At the Dalit Women Speak Out conference in Pune, activists, academics, lawyers, poets, writers and students talked about their struggle for social justice and how to take it forward.
Pune: “I had to ask my husband 3-4 times even for Rs 10-15 to buy medicines. So I decided to earn money and started stitching clothes. I always wanted to study but could not go to school or college, because of our family’s poverty and family background didn’t have the money. Even before I read Dr Babasaheb Ambedkar, I was keen for both financial independence and education. So when I got some time and freedom, when my kids were also in school, I started to study. At one point, Rohith was in the first year of a college and I was in the second year. But after Rohith’s untimely death, my education has taken a backseat. But I help girls around me by giving study materials to them and stitching their school uniforms without charging money. I want all of you to go school and college, as Dr Babasaheb Ambedkar said.”
That was Radhika Vemula, Rohith Vemula’s mother, speaking at the opening ceremony of the Dalit Women Speak Out conference held by the All India Dalit Mahila Adhikar Manch (AIDMAM) and women’s studies department of the Savitribai Phule Pune University on December 19-20.
Over 450 Dalit women from across India, including activists, academics, lawyers, poets, writers and students, gathered at Pune University to discuss the future of transformative politics. They said that they are determined to portray themselves as struggling for social justice, rather than presenting themselves as victims of caste, class and gender oppression.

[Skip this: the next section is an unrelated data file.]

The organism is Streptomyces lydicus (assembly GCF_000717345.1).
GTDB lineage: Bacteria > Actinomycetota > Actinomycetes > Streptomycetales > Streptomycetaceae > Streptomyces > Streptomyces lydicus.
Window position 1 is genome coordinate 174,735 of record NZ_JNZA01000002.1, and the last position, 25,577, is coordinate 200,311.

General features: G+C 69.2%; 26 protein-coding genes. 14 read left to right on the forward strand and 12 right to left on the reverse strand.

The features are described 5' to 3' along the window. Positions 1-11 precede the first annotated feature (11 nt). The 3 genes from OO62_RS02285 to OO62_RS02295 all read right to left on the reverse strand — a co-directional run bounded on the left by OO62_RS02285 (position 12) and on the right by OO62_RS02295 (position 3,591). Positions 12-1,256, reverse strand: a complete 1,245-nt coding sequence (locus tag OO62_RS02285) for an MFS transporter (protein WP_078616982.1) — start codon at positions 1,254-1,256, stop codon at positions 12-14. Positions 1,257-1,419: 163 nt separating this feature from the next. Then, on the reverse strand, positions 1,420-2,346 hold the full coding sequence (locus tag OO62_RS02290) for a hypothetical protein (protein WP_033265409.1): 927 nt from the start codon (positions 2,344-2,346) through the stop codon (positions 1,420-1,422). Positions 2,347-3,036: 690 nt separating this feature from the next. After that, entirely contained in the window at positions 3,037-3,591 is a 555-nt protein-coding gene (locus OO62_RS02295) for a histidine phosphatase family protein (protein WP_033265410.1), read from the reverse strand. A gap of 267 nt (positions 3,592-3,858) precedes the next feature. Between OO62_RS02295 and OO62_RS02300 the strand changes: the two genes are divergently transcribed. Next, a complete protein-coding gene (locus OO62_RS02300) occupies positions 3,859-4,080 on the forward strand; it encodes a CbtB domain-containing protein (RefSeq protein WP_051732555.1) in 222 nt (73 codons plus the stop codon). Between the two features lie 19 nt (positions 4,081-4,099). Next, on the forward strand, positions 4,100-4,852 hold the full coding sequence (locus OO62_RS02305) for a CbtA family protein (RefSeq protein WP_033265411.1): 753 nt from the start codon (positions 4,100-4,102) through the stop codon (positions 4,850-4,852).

Christina Thamas Dhanraj, a volunteer consultant at the AIDMAM, said in the opening plenary, “Through this conference, we want all people to know that we, Dalit women, deserve the best of life and not crumbs of bread. We are still struggling for survival, basic rights and justice. But politics, social narratives and the set of ideas and values have changed tremendously. Hence we thought to come together, think and strategise to fight the long-haul battle towards social justice in this transformed world.”
Ruth Manorama, a senior Dalit activist, said in the opening session, “With the new generation that is smart, intelligent and technology-friendly, we should work towards emancipation and carry the movement forward. We have to shape our own world and ideas, as Dr Ambedkar said. It has become more difficult due to globalisation, neoliberalism and the hatred spread by right-wing groups. But we have to go forward.”
The conference had brain-storming sessions on issues such as access to justice, Dalit women’s rights and entitlements, researching caste, engaging with men and so on.
As access to justice for Dalits, and Dalit women in particular, is still low – the conviction rate in atrocity cases is below 2% – lawyers at the event stressed that a network should be established to create awareness about rights and laws available to Dalits. The network can also help Dalit women win cases in courts, they said. Kiruba Munusamy, one of the few Dalit women lawyers to practice in the Supreme Court, said, “Even today, to get justice for a Dalit is rare. First, the police don’t file complaints under the atrocities Act and instead file under the IPC. They sometime delay the filing of complaints due to pressure, bribes or threats from perpetrators. Witnesses or even victims often turn hostile, again due to pressure or threats. The state is reluctant to run these cases in special courts, no expert special public prosecutors are available and even judges are biased towards upper castes. And hence the conviction rate in cases of atrocity and rape is very low. And we need to change this.”